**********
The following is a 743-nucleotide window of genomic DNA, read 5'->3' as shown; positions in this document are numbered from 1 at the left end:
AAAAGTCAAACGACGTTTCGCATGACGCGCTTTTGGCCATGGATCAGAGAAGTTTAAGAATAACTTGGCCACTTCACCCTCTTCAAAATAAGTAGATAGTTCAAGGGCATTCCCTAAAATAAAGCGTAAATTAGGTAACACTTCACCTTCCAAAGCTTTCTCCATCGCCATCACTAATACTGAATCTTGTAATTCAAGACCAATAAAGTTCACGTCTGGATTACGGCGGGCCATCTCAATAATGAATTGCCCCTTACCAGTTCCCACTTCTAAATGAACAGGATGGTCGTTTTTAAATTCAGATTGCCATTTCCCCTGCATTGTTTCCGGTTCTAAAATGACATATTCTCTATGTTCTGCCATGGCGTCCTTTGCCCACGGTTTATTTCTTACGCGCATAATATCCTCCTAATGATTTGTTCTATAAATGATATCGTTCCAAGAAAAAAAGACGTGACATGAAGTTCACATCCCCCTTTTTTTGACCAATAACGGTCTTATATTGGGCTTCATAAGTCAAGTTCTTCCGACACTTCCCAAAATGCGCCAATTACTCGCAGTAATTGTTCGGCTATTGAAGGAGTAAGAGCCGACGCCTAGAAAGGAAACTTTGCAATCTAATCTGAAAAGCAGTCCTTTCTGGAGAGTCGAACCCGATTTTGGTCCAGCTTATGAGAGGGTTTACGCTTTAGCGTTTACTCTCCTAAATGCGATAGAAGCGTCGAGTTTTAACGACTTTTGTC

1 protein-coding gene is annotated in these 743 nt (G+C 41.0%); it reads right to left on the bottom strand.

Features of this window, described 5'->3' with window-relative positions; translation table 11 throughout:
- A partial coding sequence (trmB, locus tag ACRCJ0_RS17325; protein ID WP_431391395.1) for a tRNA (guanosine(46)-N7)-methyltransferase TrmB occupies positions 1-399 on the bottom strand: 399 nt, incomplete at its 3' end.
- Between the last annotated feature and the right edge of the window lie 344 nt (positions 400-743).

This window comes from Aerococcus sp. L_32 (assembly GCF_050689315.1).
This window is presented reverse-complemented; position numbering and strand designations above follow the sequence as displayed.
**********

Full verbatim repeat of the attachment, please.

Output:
The following is a 743-nucleotide window of genomic DNA, read 5'->3' as shown; positions in this document are numbered from 1 at the left end:
AAAAGTCAAACGACGTTTCGCATGACGCGCTTTTGGCCATGGATCAGAGAAGTTTAAGAATAACTTGGCCACTTCACCCTCTTCAAAATAAGTAGATAGTTCAAGGGCATTCCCTAAAATAAAGCGTAAATTAGGTAACACTTCACCTTCCAAAGCTTTCTCCATCGCCATCACTAATACTGAATCTTGTAATTCAAGACCAATAAAGTTCACGTCTGGATTACGGCGGGCCATCTCAATAATGAATTGCCCCTTACCAGTTCCCACTTCTAAATGAACAGGATGGTCGTTTTTAAATTCAGATTGCCATTTCCCCTGCATTGTTTCCGGTTCTAAAATGACATATTCTCTATGTTCTGCCATGGCGTCCTTTGCCCACGGTTTATTTCTTACGCGCATAATATCCTCCTAATGATTTGTTCTATAAATGATATCGTTCCAAGAAAAAAAGACGTGACATGAAGTTCACATCCCCCTTTTTTTGACCAATAACGGTCTTATATTGGGCTTCATAAGTCAAGTTCTTCCGACACTTCCCAAAATGCGCCAATTACTCGCAGTAATTGTTCGGCTATTGAAGGAGTAAGAGCCGACGCCTAGAAAGGAAACTTTGCAATCTAATCTGAAAAGCAGTCCTTTCTGGAGAGTCGAACCCGATTTTGGTCCAGCTTATGAGAGGGTTTACGCTTTAGCGTTTACTCTCCTAAATGCGATAGAAGCGTCGAGTTTTAACGACTTTTGTC

1 protein-coding gene is annotated in these 743 nt (G+C 41.0%); it reads right to left on the bottom strand.

Features of this window, described 5'->3' with window-relative positions; translation table 11 throughout:
- A partial coding sequence (trmB, locus tag ACRCJ0_RS17325; protein ID WP_431391395.1) for a tRNA (guanosine(46)-N7)-methyltransferase TrmB occupies positions 1-399 on the bottom strand: 399 nt, incomplete at its 3' end.
- Between the last annotated feature and the right edge of the window lie 344 nt (positions 400-743).

This window comes from Aerococcus sp. L_32 (assembly GCF_050689315.1).
This window is presented reverse-complemented; position numbering and strand designations above follow the sequence as displayed.